JAMA, Ecuador — Ask Jose Santos about the earthquake that struck the northern coast of Ecuador in April, and he paints a vivid picture.
“The ground moved like waves on the ocean,” he recalls, while a pall of sulfurous-smelling haze rose over the town.
Santos’ welding shop collapsed, destroying the tools on which he depended for a livelihood. At his home in the village of Bigua, a few miles away, his wife and their children fled their house as the walls cracked.
After the quake, they slept outdoors, afraid that one of the more than 150 aftershocks might bring the house down. Now, they and nearly 80 neighbors have temporary homes in 10- by 20-foot tents donated by the Catholic Church.
Four months after the April 16 earthquake — which killed more than 670 people, injured nearly 5,000 and left as many as 80,000 homeless — residents of northern Ecuador are slowly rebuilding. But the disaster exposed long-standing problems that will take longer to solve, especially in rural areas.
“People speak of before and after 16-A,” says Alfredo de la Fuente, director of social ministry for Caritas Ecuador in the Archdiocese of Portoviejo.
“It changed the lives of the vast majority of people” in the northern coastal provinces of Manabi and Esmeraldas, he said.
In Jama and other towns in the hardest-hit area, aerial photos showed the devastation of collapsed buildings in the days after the quake. The rubble is gone now, leaving urban areas dotted with vacant lots.
“But the damage is far worse than it appears,” de la Fuente said, because some of the remaining buildings will have to be demolished, while others will need extensive repairs.
“Recovery will be very slow,” he said.
Some people who lost their homes moved in with relatives, while others sought refuge in shelters set up by the government.
Government teams began going house to house, assessing damage and rating buildings with a stoplight system. A green tag means the house is habitable, yellow means it needs repairs, and red tags mark houses that are condemned. The inspection takes time but is required if a family is to qualify for a reconstruction loan.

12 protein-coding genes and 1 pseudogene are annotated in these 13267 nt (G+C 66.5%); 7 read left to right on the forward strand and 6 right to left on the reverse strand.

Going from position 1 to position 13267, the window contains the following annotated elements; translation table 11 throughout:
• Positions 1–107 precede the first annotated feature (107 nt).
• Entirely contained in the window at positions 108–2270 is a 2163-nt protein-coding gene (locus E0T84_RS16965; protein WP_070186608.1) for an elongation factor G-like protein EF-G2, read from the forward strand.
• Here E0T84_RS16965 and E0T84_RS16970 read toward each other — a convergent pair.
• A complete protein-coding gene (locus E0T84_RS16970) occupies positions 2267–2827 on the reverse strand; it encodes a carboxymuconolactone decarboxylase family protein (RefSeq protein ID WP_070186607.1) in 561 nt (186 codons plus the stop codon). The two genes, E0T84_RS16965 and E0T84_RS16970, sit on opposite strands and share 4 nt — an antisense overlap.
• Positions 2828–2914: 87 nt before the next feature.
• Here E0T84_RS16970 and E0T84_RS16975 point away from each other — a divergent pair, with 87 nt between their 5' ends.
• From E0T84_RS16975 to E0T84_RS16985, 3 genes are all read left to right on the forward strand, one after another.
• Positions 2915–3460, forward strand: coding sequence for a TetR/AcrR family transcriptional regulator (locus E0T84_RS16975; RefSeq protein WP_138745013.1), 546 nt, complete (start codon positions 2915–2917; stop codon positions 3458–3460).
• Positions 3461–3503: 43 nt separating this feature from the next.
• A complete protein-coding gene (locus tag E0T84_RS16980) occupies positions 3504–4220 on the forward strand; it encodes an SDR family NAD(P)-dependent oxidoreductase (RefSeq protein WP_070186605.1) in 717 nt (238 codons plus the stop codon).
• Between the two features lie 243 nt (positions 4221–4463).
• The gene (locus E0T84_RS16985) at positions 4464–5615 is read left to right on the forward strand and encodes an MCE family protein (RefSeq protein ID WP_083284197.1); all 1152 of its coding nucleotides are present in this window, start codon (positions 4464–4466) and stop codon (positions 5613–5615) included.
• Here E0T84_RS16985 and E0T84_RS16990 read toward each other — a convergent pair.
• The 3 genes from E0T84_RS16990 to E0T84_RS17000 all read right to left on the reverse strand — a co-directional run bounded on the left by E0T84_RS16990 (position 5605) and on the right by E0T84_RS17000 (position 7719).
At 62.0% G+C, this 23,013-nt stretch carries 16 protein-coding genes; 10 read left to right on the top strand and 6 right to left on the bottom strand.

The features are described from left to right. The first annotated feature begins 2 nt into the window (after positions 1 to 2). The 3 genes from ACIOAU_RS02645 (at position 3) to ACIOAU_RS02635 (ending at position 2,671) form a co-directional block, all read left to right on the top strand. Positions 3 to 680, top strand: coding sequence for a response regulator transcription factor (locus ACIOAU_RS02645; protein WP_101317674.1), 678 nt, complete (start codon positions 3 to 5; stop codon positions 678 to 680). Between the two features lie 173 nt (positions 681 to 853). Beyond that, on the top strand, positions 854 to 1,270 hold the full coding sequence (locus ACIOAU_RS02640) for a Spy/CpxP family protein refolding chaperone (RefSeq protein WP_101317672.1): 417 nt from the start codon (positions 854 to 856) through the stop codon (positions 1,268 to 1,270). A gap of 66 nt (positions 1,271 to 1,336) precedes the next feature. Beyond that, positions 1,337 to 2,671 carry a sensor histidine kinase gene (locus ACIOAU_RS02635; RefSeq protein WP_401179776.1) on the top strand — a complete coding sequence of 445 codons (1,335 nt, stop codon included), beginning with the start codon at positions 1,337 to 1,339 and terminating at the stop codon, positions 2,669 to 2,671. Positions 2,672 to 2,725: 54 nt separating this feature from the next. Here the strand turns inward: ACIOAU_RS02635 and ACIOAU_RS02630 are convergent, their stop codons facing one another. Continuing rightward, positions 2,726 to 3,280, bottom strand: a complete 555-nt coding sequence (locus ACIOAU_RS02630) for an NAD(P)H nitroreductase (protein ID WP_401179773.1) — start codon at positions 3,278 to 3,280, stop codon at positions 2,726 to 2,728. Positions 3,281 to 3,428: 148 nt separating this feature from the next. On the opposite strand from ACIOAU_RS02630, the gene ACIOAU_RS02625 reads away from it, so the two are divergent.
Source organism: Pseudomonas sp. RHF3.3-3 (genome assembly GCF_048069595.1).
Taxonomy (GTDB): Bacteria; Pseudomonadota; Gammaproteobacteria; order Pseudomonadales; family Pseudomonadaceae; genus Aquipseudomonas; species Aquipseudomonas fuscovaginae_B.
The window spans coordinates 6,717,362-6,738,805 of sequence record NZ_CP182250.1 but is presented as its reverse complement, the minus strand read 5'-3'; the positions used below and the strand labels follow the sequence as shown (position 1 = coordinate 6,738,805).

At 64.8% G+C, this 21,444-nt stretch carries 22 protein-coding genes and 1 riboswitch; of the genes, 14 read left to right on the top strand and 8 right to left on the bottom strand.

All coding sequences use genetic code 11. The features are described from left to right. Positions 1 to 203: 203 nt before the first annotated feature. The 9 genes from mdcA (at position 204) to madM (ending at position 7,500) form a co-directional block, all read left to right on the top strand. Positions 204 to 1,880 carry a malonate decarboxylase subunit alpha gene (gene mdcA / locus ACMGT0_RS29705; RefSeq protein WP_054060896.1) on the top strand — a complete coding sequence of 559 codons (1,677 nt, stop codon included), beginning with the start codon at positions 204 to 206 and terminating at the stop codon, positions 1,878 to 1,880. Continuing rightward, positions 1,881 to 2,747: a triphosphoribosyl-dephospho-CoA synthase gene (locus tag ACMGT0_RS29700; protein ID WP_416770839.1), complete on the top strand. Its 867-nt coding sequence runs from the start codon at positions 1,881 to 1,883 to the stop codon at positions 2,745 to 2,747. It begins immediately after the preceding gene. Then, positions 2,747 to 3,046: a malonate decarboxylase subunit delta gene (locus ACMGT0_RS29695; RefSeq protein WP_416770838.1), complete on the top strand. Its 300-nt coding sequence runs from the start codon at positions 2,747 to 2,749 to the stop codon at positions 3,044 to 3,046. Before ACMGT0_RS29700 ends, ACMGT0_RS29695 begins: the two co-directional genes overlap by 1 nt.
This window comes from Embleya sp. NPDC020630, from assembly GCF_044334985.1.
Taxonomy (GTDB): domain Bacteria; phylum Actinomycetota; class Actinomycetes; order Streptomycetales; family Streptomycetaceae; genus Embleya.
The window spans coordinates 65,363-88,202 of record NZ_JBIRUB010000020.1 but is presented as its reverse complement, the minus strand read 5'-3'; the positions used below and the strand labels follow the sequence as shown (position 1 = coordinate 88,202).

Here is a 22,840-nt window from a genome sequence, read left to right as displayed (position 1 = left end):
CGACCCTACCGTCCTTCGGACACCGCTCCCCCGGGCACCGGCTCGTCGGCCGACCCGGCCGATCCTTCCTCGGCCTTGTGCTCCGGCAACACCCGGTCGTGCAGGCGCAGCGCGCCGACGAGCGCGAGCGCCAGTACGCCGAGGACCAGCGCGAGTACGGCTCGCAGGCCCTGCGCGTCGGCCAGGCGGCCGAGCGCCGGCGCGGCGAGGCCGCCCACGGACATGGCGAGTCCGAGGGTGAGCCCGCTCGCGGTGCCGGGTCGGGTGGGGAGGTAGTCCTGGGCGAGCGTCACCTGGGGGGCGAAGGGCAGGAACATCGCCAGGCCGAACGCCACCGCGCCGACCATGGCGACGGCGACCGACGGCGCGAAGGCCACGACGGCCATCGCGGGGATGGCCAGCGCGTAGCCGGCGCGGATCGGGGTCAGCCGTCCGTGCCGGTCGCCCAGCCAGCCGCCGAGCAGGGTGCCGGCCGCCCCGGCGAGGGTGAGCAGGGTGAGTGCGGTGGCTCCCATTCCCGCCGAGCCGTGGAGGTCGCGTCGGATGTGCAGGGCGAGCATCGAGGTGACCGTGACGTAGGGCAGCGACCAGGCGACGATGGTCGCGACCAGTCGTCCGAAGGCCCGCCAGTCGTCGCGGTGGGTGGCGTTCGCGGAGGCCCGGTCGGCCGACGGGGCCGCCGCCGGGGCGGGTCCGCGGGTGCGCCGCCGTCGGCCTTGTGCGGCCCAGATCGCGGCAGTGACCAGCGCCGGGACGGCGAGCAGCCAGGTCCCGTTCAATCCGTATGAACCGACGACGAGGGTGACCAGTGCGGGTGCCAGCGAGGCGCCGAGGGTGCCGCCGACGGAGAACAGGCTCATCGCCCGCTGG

Many of the earthquake victims who are suffering most are those in rural areas, farthest from the view of cameras, church workers say.
Immediately after the earthquake, Caritas provided food, water, coffins and large tents, with support from Catholic Relief Services, the humanitarian aid and development agency of the U.S. Conference of Catholic Bishops.
Both agencies also began their own assessment in rural areas. Social ministry teams have visited about 1,400 families, said Joseph Kelly, CRS program director for Latin America.
“The earthquake exposed a situation that was already precarious in a lot of these communities,” Kelly said. “Water systems were decrepit, and communities were already suffering from water-borne diseases. People had to buy water from a truck or boil river water.”
The social ministry teams evaluate housing damage, provide hygiene kits and show people how to disinfect water and store it safely.
Standing water provides a breeding ground for mosquitoes that carry tropical diseases such as dengue, chikungunya and zika. A disaster like the earthquake raises the risk of an outbreak that would further strain emergency workers, said Oscar Robles, who heads CRS’ disaster response.
The Caritas teams also offer moral support, assuring families that they are not forgotten, de la Fuente said. And they keep an eye out for stress-related psychological problems, such as domestic violence.
As an alternative to cramped, multi-family shelters — and to enable families to remain on their property — Caritas and CRS have built more than 850 temporary shelters, stretching tarps over sturdy bamboo frames. Most have a latrine and a small, three-sided structure with a concrete floor where the family can take bucket baths, as most houses lack running water.
CRS has invested about $4 million so far, and expects to provide earthquake recovery assistance for about 12 months, Kelly said. Besides meeting immediate needs, the agency is working with municipal water providers to repair and upgrade damaged systems.
The earthquake was as much an economic shock as a seismic jolt. The scenic coastal fishing villages of Manabi and Esmeraldas, with their placid beaches, are a popular tourist destination.
This year, however, visitors are scarce. CRS opened its disaster relief headquarters in the only hotel still operating in Jama, which was empty after the quake. The disaster also has depressed the fishing industry because many restaurants are empty or closed.
In cities such as Portoviejo and Manta, Caritas is helping women form solidarity groups with revolving funds that they can use to start small businesses.
Psychological scars may be slower to heal. In Bigua, some people still go indoors only to cook, even if their homes suffered little damage.
Alicia Nevares, 65, recalls sleepless nights as aftershocks jolted the region. She is afraid to return to her home with her husband, who has Parkinson’s disease, preferring the tent just across the street.
Farther north, in Esmeraldas, where many people live on an island just off the coast, a strong aftershock triggered a new rush to the mainland. With no bridge connecting the island, the only transportation is by boat.
Government officials have proposed resettling the islanders on the mainland, but they are reluctant to move permanently.
Nevertheless, signs of recovery are evident. Townspeople have cleared the debris of collapsed shops and operate their businesses out of tents.
In a place where jobs were already scarce, “people cannot afford to wait,” Robles said. “The impact of the earthquake was great, because the country didn’t have much experience with a disaster like this, but people have a strong will to keep forging ahead.”